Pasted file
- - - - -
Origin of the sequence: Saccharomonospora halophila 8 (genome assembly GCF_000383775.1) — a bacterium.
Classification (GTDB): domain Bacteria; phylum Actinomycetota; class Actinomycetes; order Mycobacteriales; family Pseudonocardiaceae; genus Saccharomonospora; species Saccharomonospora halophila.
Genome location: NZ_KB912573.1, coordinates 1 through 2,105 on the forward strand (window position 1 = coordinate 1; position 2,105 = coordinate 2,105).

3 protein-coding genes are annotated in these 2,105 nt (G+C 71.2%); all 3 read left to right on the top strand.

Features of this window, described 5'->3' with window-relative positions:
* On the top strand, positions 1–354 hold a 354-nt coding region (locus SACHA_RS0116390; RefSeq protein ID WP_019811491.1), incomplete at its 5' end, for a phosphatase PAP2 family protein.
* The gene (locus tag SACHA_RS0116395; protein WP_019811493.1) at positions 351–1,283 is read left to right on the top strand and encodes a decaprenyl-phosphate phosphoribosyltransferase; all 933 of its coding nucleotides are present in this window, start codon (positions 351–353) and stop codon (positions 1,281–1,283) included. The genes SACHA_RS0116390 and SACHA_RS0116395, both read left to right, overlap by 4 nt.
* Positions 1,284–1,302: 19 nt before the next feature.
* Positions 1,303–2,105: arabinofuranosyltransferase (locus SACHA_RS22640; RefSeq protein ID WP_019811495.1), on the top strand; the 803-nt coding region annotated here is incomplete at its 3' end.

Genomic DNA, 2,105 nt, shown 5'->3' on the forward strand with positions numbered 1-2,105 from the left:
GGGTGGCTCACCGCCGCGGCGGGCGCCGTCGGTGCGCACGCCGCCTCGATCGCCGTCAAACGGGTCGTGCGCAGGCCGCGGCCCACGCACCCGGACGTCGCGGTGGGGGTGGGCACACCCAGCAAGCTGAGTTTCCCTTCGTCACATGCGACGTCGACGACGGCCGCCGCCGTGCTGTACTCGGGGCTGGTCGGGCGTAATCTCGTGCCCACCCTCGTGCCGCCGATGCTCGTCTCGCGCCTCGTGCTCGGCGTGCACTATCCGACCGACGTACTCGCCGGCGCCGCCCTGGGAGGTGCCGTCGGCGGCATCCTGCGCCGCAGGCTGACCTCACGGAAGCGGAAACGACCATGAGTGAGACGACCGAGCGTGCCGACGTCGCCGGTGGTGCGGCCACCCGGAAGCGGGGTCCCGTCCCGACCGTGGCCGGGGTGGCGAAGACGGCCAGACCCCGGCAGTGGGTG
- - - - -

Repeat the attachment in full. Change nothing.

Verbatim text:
Origin of the sequence: Saccharomonospora halophila 8 (genome assembly GCF_000383775.1) — a bacterium.
Classification (GTDB): domain Bacteria; phylum Actinomycetota; class Actinomycetes; order Mycobacteriales; family Pseudonocardiaceae; genus Saccharomonospora; species Saccharomonospora halophila.
Genome location: NZ_KB912573.1, coordinates 1 through 2,105 on the forward strand (window position 1 = coordinate 1; position 2,105 = coordinate 2,105).

3 protein-coding genes are annotated in these 2,105 nt (G+C 71.2%); all 3 read left to right on the top strand.

Features of this window, described 5'->3' with window-relative positions:
* On the top strand, positions 1–354 hold a 354-nt coding region (locus SACHA_RS0116390; RefSeq protein ID WP_019811491.1), incomplete at its 5' end, for a phosphatase PAP2 family protein.
* The gene (locus tag SACHA_RS0116395; protein WP_019811493.1) at positions 351–1,283 is read left to right on the top strand and encodes a decaprenyl-phosphate phosphoribosyltransferase; all 933 of its coding nucleotides are present in this window, start codon (positions 351–353) and stop codon (positions 1,281–1,283) included. The genes SACHA_RS0116390 and SACHA_RS0116395, both read left to right, overlap by 4 nt.
* Positions 1,284–1,302: 19 nt before the next feature.
* Positions 1,303–2,105: arabinofuranosyltransferase (locus SACHA_RS22640; RefSeq protein ID WP_019811495.1), on the top strand; the 803-nt coding region annotated here is incomplete at its 3' end.

Genomic DNA, 2,105 nt, shown 5'->3' on the forward strand with positions numbered 1-2,105 from the left:
GGGTGGCTCACCGCCGCGGCGGGCGCCGTCGGTGCGCACGCCGCCTCGATCGCCGTCAAACGGGTCGTGCGCAGGCCGCGGCCCACGCACCCGGACGTCGCGGTGGGGGTGGGCACACCCAGCAAGCTGAGTTTCCCTTCGTCACATGCGACGTCGACGACGGCCGCCGCCGTGCTGTACTCGGGGCTGGTCGGGCGTAATCTCGTGCCCACCCTCGTGCCGCCGATGCTCGTCTCGCGCCTCGTGCTCGGCGTGCACTATCCGACCGACGTACTCGCCGGCGCCGCCCTGGGAGGTGCCGTCGGCGGCATCCTGCGCCGCAGGCTGACCTCACGGAAGCGGAAACGACCATGAGTGAGACGACCGAGCGTGCCGACGTCGCCGGTGGTGCGGCCACCCGGAAGCGGGGTCCCGTCCCGACCGTGGCCGGGGTGGCGAAGACGGCCAGACCCCGGCAGTGGGTG